Chief Judge Stark Issues Decisions on Multiple Daubert Motions and Motions in Limine
May 31, 2017
Publication| Intellectual Property
In Novartis AG v. Actavis Elizabeth LLC, C.A. No. 14-1487-LPS (D. Del. Apr. 17, 2017), Chief Judge Stark issued decisions on the parties’ proposed pretrial order, various motions in limine, Daubert motions and motions for summary judgment. Specifically, the Court denied the plaintiffs’ motion to exclude the testimony of the defendants’ biostatistician expert, noting that his “skill, experience, training, and education are likely to assist the trier of fact” despite the plaintiffs’ argument that the expert did not meet “either parties’ proposed definition of a person of ordinary skill in the art.” The Court pointed to Dr. John Kornak’s relevant technical expertise as well as his regular consultations with members of research teams evaluating drug treatment efficacy to conclude that he qualified as an expert.
The Court also denied the plaintiffs’ motion to exclude the testimony of Drs. Anthony L. DeFranco and Steven P. Tanis. The plaintiffs argued that the doctors’ opinions were based on an incorrect commercial-use standard for enablement and that the doctors failed to analyze each asserted claim separately. Chief Judge Stark noted that the plaintiffs did not take issue with the recitations of law in the experts’ reports—recitations that did not apply a commercial-use standard—and found that the reports revealed that the experts did consider each asserted claim separately. The Court left the door open for the plaintiffs to raise their concerns during cross-examination.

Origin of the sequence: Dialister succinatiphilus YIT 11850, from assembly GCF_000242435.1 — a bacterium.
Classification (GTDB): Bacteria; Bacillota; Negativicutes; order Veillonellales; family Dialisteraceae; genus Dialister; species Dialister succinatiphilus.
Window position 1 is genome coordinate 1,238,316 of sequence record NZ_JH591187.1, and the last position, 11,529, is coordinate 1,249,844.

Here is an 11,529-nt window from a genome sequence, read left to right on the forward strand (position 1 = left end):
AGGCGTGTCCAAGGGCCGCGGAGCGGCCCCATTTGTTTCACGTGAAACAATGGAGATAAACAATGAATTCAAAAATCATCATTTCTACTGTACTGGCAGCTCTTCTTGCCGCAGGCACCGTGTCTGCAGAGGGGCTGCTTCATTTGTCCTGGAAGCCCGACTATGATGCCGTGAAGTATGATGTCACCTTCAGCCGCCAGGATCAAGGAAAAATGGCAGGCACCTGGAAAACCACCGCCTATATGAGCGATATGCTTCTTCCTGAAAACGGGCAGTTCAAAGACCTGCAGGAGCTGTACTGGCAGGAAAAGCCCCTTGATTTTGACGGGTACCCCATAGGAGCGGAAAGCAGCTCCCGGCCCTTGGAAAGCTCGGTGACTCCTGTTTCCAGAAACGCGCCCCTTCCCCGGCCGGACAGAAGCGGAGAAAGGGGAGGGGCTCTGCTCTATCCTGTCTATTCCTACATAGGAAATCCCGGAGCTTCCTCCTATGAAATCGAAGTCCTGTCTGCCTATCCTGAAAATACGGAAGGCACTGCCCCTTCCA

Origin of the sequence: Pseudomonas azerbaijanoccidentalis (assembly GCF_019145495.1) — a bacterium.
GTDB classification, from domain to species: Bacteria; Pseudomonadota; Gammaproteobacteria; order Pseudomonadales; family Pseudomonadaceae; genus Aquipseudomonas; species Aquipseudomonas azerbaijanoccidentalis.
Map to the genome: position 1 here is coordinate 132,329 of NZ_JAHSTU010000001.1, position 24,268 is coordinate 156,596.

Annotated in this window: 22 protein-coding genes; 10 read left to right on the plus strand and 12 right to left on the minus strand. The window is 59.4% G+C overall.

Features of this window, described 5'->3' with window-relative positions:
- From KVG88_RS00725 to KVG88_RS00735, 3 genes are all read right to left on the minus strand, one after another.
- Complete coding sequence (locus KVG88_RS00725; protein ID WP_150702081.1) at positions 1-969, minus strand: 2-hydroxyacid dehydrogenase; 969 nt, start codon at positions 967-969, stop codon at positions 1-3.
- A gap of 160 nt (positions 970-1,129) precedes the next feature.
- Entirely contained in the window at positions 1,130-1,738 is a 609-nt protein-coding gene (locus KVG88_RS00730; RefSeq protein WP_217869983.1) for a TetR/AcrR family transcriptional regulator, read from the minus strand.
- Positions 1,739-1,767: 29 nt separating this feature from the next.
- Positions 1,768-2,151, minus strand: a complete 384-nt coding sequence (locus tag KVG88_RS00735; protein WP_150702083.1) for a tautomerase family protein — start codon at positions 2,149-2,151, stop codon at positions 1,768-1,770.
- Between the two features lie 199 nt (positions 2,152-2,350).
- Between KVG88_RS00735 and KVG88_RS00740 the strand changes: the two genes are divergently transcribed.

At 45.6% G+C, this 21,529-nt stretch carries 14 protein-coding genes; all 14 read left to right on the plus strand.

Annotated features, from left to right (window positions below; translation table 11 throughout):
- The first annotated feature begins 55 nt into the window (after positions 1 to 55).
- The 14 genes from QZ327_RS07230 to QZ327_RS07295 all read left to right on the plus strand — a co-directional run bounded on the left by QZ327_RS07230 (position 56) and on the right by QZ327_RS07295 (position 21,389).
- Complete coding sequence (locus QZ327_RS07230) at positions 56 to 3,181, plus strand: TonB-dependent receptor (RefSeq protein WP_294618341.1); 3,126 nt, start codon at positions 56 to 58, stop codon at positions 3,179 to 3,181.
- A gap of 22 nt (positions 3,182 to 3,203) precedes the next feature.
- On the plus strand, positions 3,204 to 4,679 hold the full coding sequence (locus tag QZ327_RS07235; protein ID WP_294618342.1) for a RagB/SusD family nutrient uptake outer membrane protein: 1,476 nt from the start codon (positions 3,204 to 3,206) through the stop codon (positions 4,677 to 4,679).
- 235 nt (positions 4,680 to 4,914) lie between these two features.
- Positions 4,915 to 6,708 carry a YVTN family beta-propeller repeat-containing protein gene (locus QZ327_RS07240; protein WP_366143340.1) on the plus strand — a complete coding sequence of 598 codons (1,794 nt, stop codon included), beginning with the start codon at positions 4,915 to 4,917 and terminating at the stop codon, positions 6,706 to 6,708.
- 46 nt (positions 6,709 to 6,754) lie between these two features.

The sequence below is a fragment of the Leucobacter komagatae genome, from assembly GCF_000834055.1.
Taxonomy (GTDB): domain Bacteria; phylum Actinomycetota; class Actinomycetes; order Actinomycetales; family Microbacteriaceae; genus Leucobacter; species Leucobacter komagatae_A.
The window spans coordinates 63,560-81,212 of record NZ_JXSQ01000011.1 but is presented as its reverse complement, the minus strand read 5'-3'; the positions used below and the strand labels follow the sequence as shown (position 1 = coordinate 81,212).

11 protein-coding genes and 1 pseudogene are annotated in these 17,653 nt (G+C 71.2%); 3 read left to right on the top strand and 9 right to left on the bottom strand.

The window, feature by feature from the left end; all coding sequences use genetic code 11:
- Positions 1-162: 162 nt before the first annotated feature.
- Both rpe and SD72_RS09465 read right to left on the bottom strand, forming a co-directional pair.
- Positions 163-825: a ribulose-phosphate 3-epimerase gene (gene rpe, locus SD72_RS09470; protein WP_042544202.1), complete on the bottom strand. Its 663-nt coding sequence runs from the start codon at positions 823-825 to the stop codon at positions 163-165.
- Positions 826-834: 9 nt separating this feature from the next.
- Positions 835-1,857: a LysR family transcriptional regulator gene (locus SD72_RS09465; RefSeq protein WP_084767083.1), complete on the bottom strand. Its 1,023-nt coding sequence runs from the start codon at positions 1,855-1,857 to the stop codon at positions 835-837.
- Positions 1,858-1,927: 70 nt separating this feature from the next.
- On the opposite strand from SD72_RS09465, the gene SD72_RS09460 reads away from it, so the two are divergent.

Chief Judge Stark also denied the plaintiffs’ motion in limine to prohibit the presentation of evidence or argument on the “breadth of unasserted claims” and the plaintiffs’ motion to prevent the defendants from offering evidence of the quantity of the inventors’ experimentation. Moreover, the Court denied the plaintiffs’ motion to preclude defendant Ezra Ventures, LLC from presenting its double-patenting defense, commenting that the plaintiffs failed to point to particular evidence for the Court to exclude. Despite the heavy burden the defendants would have to establish such a defense at trial, the Court could not reject the defense prior to trial with the evidence presented.
Finally, Chief Judge Stark denied the defendants’ motion in limine to strike entries of the deposition errata of one of the plaintiffs’ witnesses. The defendants were afforded the opportunity to question the witness about the changes in a subsequent deposition, and would have the opportunity to raise the contradictory testimony at trial.
Key Points: It is particularly difficult to convince the Court to exclude wholesale testimony and evidence prior to a bench trial.